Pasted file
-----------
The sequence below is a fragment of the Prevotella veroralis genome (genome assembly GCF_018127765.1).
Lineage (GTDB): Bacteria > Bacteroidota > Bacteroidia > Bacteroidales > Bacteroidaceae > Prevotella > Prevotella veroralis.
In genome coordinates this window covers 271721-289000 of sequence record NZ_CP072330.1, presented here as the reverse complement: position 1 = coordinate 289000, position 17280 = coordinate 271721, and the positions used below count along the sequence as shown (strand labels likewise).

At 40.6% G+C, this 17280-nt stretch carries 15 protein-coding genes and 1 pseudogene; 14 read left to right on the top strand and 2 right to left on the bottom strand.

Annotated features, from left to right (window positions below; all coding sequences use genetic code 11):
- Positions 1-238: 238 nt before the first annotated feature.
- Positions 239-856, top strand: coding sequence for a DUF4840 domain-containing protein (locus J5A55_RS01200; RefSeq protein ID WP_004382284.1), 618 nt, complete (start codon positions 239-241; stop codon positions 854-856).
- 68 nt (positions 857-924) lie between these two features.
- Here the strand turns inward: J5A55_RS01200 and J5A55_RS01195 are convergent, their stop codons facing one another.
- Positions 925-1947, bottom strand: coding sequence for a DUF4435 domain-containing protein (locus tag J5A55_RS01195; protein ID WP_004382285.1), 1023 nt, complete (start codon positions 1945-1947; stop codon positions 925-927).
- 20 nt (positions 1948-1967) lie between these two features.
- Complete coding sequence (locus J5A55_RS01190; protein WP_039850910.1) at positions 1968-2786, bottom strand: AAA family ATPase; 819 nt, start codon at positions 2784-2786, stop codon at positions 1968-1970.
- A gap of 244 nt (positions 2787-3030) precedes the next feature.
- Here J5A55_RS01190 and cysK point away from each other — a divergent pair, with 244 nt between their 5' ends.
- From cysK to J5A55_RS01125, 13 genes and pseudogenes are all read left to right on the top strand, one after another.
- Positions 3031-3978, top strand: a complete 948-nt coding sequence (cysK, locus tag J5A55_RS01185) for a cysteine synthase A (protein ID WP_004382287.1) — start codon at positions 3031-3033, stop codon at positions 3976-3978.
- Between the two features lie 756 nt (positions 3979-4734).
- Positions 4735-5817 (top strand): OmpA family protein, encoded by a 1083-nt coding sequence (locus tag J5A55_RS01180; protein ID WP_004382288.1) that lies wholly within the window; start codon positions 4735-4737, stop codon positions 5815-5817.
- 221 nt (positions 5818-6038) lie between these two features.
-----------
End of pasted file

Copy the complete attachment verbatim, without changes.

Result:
The sequence below is a fragment of the Prevotella veroralis genome (genome assembly GCF_018127765.1).
Lineage (GTDB): Bacteria > Bacteroidota > Bacteroidia > Bacteroidales > Bacteroidaceae > Prevotella > Prevotella veroralis.
In genome coordinates this window covers 271721-289000 of sequence record NZ_CP072330.1, presented here as the reverse complement: position 1 = coordinate 289000, position 17280 = coordinate 271721, and the positions used below count along the sequence as shown (strand labels likewise).

At 40.6% G+C, this 17280-nt stretch carries 15 protein-coding genes and 1 pseudogene; 14 read left to right on the top strand and 2 right to left on the bottom strand.

Annotated features, from left to right (window positions below; all coding sequences use genetic code 11):
- Positions 1-238: 238 nt before the first annotated feature.
- Positions 239-856, top strand: coding sequence for a DUF4840 domain-containing protein (locus J5A55_RS01200; RefSeq protein ID WP_004382284.1), 618 nt, complete (start codon positions 239-241; stop codon positions 854-856).
- 68 nt (positions 857-924) lie between these two features.
- Here the strand turns inward: J5A55_RS01200 and J5A55_RS01195 are convergent, their stop codons facing one another.
- Positions 925-1947, bottom strand: coding sequence for a DUF4435 domain-containing protein (locus tag J5A55_RS01195; protein ID WP_004382285.1), 1023 nt, complete (start codon positions 1945-1947; stop codon positions 925-927).
- 20 nt (positions 1948-1967) lie between these two features.
- Complete coding sequence (locus J5A55_RS01190; protein WP_039850910.1) at positions 1968-2786, bottom strand: AAA family ATPase; 819 nt, start codon at positions 2784-2786, stop codon at positions 1968-1970.
- A gap of 244 nt (positions 2787-3030) precedes the next feature.
- Here J5A55_RS01190 and cysK point away from each other — a divergent pair, with 244 nt between their 5' ends.
- From cysK to J5A55_RS01125, 13 genes and pseudogenes are all read left to right on the top strand, one after another.
- Positions 3031-3978, top strand: a complete 948-nt coding sequence (cysK, locus tag J5A55_RS01185) for a cysteine synthase A (protein ID WP_004382287.1) — start codon at positions 3031-3033, stop codon at positions 3976-3978.
- Between the two features lie 756 nt (positions 3979-4734).
- Positions 4735-5817 (top strand): OmpA family protein, encoded by a 1083-nt coding sequence (locus tag J5A55_RS01180; protein ID WP_004382288.1) that lies wholly within the window; start codon positions 4735-4737, stop codon positions 5815-5817.
- 221 nt (positions 5818-6038) lie between these two features.